Bypassing Lags, Labels, And Ladling For Healthy Eating

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weightlossballtextThere’s no substitute for a good diet. Avoiding the unhealthy and favoring the healthy is the only sustainable solution for weight loss, energy, and overall better health. The eating public has understood this for decades now, and a large industry has grown up around the market for healthy foods. But because there was money to be made, not everything with a green package was quite as healthy as one might assume. Government regulations have attempted to rein in the worst offenders, but a new trick emerges every day.

In order to avoid being taken for a high-calorie ride by dated or confusing information, educate yourself as a consumer and use these lessons to make better food decisions.

The Lags: Go Straight To The Source For Current Info

Getting the facts about what’s available and what’s truly healthy for a transition to a better diet can be difficult. National media will tell you a quick rundown of recent trends, but their reports are quick summations and often lag many months behind. Besides that, they have many other topics to cover, even if they run regular features on health.

Before you give up your search for facts, think of the companies that are working in healthy foods. How do they know what their customers like and don’t like? How do they get an idea of what is next? The answer is Food & Beverage market research, which follows consumer trends and assimilates the data into a usable format. There’s no quicker or more direct way to find out what’s winning the healthy eater’s dollar.

The Labels: Check The Ingredients!

This is fundamental nutrition thinking. The health craze of the 1980’s sent many people directly to the salad line, happy to be favoring a vegetable-based meal rather than one centered on deep-fried something. In time, though, they discovered that the dressings and cheeses they were using to add flavor were also adding buckets of calories and fat grams, completely defeating the purpose of shunning the rib roast.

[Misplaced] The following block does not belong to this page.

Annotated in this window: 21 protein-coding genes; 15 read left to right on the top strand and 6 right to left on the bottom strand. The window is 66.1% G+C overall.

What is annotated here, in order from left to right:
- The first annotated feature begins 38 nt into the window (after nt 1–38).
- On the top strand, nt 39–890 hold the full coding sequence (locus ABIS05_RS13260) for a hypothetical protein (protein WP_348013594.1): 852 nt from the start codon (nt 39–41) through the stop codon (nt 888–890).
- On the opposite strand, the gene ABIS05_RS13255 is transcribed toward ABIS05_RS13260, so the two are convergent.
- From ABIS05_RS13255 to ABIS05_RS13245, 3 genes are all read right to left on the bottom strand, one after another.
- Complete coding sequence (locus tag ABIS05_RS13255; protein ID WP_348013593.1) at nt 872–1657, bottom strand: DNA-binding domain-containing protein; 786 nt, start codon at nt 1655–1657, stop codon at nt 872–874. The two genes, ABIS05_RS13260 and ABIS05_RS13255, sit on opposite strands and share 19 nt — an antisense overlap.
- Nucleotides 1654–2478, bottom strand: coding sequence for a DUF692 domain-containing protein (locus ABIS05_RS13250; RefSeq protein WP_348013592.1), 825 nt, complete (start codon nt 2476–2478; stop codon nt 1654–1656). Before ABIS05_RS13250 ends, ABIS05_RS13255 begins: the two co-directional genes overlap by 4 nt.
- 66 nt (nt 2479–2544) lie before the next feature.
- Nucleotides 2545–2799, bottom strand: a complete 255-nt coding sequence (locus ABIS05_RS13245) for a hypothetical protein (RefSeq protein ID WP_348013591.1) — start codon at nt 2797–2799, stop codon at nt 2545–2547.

So after that, along came light dressings with a solution evidently in the offing. In time, consumers discovered that many were gorged with sodium, or that the bad dietary news was disguised with tiny portion sizes, which brings us to the next point:

The Ladling: When Is A Serving Not A Serving?

applescaleFrustrated with the gains they missed by glopping fatty dressings onto their iceberg lettuce, health-conscious consumers checked in on labels–and checked up on consumption. They quickly caught on that half as much of anything has half the calories, even with fatty foods.

But that step requires some kind of jumping-off point; I’m eating half as many calories, but just how many is that? Nutritional requirements mandate that packaging includes the calories, fat grams, and so forth of a serving of the food contained therein. The soda industry found this rather unpleasant, so rather than report a 375-calorie content in a 20-ounce bottle of soda, they labeled those bottles as 2.5-serving units, getting the calories down to 150. Never mind the fact that no one ever drinks 40% of a 20-ounce bottle; that was what the industry went with.

So apart from the nutritional profile per serving, you should always be alert to the number of servings you’re consuming as well. Then be sure to multiply and get the correct profile of what’s going into your body.

The food industry is complicated. Trying to create products that satisfy a wide array of consumers gives many conflicting signals. As a result, there will always be higher-calorie, higher-fat, and higher-sodium offerings out there. That puts the burden on the eater to determine what’s best for their particular needs.